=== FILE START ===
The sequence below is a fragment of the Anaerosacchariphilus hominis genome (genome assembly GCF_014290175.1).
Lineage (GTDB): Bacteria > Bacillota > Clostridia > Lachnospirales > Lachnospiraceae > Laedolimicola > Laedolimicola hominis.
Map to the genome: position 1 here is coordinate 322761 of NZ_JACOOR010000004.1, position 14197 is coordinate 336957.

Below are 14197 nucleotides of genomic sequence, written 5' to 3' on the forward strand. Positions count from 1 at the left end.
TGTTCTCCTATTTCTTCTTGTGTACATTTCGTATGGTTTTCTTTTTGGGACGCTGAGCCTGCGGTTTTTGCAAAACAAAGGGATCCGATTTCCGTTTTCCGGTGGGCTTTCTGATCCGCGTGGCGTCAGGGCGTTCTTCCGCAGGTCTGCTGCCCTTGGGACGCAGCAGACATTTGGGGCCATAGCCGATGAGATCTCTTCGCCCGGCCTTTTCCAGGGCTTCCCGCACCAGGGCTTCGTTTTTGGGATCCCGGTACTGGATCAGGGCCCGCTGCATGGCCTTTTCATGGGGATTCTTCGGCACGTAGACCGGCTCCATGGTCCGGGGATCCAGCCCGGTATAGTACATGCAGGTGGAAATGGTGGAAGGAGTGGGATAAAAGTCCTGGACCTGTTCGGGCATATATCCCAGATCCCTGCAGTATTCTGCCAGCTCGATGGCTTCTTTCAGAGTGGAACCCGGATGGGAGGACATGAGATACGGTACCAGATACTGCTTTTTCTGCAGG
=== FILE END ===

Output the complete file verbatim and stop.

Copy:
The sequence below is a fragment of the Anaerosacchariphilus hominis genome (genome assembly GCF_014290175.1).
Lineage (GTDB): Bacteria > Bacillota > Clostridia > Lachnospirales > Lachnospiraceae > Laedolimicola > Laedolimicola hominis.
Map to the genome: position 1 here is coordinate 322761 of NZ_JACOOR010000004.1, position 14197 is coordinate 336957.

Below are 14197 nucleotides of genomic sequence, written 5' to 3' on the forward strand. Positions count from 1 at the left end.
TGTTCTCCTATTTCTTCTTGTGTACATTTCGTATGGTTTTCTTTTTGGGACGCTGAGCCTGCGGTTTTTGCAAAACAAAGGGATCCGATTTCCGTTTTCCGGTGGGCTTTCTGATCCGCGTGGCGTCAGGGCGTTCTTCCGCAGGTCTGCTGCCCTTGGGACGCAGCAGACATTTGGGGCCATAGCCGATGAGATCTCTTCGCCCGGCCTTTTCCAGGGCTTCCCGCACCAGGGCTTCGTTTTTGGGATCCCGGTACTGGATCAGGGCCCGCTGCATGGCCTTTTCATGGGGATTCTTCGGCACGTAGACCGGCTCCATGGTCCGGGGATCCAGCCCGGTATAGTACATGCAGGTGGAAATGGTGGAAGGAGTGGGATAAAAGTCCTGGACCTGTTCGGGCATATATCCCAGATCCCTGCAGTATTCTGCCAGCTCGATGGCTTCTTTCAGAGTGGAACCCGGATGGGAGGACATGAGATACGGTACCAGATACTGCTTTTTCTGCAGG